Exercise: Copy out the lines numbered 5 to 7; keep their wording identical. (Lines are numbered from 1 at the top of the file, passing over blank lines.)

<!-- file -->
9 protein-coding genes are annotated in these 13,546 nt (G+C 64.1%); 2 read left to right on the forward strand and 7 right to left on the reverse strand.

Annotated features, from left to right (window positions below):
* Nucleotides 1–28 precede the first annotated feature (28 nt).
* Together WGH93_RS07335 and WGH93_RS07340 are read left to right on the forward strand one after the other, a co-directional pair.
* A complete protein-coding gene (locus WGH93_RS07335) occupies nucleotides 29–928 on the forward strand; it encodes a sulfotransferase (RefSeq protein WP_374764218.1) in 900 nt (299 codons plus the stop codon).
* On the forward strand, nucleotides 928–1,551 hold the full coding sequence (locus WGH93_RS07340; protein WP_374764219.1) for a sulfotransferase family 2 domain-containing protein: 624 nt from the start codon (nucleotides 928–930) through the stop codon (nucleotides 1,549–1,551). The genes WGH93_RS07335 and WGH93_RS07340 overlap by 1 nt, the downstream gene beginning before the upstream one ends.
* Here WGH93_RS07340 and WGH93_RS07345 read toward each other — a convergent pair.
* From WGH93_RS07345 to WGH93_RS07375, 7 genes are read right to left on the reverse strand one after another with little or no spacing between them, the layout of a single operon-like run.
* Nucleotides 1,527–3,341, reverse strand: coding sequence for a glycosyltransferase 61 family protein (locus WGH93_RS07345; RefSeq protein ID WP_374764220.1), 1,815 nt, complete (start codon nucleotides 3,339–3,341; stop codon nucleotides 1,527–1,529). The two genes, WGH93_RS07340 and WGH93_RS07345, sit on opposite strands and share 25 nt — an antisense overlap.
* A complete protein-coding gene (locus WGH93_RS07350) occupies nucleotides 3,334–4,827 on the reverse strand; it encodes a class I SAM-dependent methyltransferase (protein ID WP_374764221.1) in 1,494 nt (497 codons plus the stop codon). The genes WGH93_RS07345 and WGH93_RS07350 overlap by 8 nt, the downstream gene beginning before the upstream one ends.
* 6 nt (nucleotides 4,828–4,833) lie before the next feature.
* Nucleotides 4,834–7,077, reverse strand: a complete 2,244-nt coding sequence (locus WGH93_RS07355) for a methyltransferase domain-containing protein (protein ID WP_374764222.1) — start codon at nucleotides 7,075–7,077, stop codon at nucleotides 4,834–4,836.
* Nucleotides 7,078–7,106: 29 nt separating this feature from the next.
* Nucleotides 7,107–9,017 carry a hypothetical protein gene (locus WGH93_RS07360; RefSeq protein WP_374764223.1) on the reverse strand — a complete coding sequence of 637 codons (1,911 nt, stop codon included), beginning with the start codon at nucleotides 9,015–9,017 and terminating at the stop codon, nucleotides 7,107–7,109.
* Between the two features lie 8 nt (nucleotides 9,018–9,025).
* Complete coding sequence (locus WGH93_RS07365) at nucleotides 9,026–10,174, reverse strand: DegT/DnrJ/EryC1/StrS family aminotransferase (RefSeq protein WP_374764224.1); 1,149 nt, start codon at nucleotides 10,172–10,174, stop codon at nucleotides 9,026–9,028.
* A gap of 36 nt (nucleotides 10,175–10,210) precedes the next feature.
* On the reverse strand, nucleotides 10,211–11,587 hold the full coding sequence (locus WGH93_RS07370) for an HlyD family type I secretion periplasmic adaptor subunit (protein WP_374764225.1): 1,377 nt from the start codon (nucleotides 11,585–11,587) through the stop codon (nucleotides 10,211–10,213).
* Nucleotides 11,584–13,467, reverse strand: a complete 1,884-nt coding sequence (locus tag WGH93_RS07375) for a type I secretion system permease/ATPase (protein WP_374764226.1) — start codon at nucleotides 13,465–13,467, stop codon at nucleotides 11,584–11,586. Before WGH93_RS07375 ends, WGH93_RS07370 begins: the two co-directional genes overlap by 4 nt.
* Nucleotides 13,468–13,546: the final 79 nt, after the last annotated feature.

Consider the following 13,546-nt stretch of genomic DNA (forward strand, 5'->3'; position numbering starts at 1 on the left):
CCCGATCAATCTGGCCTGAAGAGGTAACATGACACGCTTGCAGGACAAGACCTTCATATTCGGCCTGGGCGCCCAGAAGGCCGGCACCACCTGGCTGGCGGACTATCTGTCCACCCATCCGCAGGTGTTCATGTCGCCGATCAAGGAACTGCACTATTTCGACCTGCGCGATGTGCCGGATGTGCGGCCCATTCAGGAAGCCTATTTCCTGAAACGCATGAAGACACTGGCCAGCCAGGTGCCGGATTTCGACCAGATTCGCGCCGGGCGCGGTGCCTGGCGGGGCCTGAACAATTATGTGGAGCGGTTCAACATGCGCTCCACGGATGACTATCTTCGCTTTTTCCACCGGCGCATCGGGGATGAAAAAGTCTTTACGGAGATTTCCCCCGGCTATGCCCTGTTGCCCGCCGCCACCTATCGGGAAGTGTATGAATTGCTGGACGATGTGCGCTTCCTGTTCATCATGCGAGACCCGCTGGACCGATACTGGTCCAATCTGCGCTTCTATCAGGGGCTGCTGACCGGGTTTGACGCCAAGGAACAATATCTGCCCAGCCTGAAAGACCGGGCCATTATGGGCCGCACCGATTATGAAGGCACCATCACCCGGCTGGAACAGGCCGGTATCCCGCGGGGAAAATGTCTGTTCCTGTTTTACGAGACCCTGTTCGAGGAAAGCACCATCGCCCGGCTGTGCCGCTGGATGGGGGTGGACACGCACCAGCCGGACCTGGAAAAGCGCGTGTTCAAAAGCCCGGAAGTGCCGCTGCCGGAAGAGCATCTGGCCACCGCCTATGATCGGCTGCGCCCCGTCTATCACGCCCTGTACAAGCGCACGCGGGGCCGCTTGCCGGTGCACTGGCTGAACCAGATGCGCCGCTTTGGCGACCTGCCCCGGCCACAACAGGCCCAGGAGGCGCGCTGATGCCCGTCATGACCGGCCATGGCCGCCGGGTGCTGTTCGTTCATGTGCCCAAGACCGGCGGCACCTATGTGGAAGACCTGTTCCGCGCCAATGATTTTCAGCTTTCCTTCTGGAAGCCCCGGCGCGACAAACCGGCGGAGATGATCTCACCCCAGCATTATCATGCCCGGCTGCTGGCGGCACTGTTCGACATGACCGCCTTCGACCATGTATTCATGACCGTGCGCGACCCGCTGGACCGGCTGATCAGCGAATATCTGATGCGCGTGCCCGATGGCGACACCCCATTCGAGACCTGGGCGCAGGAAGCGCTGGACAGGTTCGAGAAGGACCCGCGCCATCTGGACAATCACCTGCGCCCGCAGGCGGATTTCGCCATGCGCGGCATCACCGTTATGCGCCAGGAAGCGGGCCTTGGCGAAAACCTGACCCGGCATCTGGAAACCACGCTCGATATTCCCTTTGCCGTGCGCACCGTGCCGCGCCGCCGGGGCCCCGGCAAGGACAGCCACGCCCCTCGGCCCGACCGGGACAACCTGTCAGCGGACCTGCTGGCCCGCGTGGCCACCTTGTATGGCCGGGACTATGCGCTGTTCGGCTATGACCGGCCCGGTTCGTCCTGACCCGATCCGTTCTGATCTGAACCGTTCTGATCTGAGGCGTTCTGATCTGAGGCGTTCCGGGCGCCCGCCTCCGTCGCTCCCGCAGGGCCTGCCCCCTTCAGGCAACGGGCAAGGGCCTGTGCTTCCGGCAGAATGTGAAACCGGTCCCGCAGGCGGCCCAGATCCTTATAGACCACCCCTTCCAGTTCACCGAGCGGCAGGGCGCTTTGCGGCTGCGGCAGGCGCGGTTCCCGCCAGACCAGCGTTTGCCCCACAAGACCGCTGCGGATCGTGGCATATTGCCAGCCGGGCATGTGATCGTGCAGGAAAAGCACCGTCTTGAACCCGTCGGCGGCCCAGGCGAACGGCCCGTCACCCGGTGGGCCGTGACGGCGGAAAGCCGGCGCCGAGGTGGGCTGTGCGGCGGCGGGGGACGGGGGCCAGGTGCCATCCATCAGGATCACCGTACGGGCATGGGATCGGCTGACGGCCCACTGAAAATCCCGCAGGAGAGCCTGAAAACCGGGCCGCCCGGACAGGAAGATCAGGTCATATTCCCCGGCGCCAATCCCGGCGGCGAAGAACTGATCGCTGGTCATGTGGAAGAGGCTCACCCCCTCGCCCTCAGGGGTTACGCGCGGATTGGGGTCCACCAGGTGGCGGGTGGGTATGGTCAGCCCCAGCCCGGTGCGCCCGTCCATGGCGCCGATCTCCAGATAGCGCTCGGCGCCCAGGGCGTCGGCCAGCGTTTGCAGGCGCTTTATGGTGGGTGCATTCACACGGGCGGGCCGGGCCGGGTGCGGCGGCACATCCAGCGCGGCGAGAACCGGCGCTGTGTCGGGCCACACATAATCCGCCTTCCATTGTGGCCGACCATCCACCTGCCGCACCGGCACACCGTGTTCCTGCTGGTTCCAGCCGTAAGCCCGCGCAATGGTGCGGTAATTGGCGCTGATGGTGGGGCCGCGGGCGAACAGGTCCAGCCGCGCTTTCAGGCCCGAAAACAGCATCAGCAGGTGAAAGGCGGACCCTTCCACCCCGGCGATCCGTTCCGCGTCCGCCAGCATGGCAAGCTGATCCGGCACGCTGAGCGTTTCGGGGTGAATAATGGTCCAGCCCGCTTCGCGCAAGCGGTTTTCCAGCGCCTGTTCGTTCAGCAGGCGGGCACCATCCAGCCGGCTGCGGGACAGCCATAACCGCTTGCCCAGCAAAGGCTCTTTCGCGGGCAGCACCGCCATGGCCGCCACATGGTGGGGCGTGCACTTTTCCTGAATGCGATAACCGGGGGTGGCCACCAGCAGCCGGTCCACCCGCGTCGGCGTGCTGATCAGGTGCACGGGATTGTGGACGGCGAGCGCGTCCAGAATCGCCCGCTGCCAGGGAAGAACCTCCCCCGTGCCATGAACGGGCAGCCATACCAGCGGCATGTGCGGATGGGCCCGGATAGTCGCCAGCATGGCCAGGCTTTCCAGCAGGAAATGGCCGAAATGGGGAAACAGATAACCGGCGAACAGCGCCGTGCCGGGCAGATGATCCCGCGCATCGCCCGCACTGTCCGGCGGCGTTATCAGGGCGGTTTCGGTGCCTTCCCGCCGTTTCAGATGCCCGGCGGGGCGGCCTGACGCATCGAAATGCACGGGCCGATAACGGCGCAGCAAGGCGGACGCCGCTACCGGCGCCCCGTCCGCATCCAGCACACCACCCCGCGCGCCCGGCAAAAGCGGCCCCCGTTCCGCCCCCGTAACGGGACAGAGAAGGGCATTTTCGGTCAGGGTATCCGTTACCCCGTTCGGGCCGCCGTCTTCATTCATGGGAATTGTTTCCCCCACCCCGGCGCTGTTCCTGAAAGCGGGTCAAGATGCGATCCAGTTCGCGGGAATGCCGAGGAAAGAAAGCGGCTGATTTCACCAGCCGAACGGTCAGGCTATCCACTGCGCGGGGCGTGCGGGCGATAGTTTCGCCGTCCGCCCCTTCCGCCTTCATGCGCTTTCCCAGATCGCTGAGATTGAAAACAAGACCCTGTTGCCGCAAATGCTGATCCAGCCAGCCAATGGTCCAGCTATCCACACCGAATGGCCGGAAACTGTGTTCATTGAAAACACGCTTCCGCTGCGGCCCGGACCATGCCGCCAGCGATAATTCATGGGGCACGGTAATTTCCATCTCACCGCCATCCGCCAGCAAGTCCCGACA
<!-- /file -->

* A complete protein-coding gene (locus WGH93_RS07335) occupies nucleotides 29–928 on the forward strand; it encodes a sulfotransferase (RefSeq protein WP_374764218.1) in 900 nt (299 codons plus the stop codon).
* On the forward strand, nucleotides 928–1,551 hold the full coding sequence (locus WGH93_RS07340; protein WP_374764219.1) for a sulfotransferase family 2 domain-containing protein: 624 nt from the start codon (nucleotides 928–930) through the stop codon (nucleotides 1,549–1,551). The genes WGH93_RS07335 and WGH93_RS07340 overlap by 1 nt, the downstream gene beginning before the upstream one ends.
* Here WGH93_RS07340 and WGH93_RS07345 read toward each other — a convergent pair.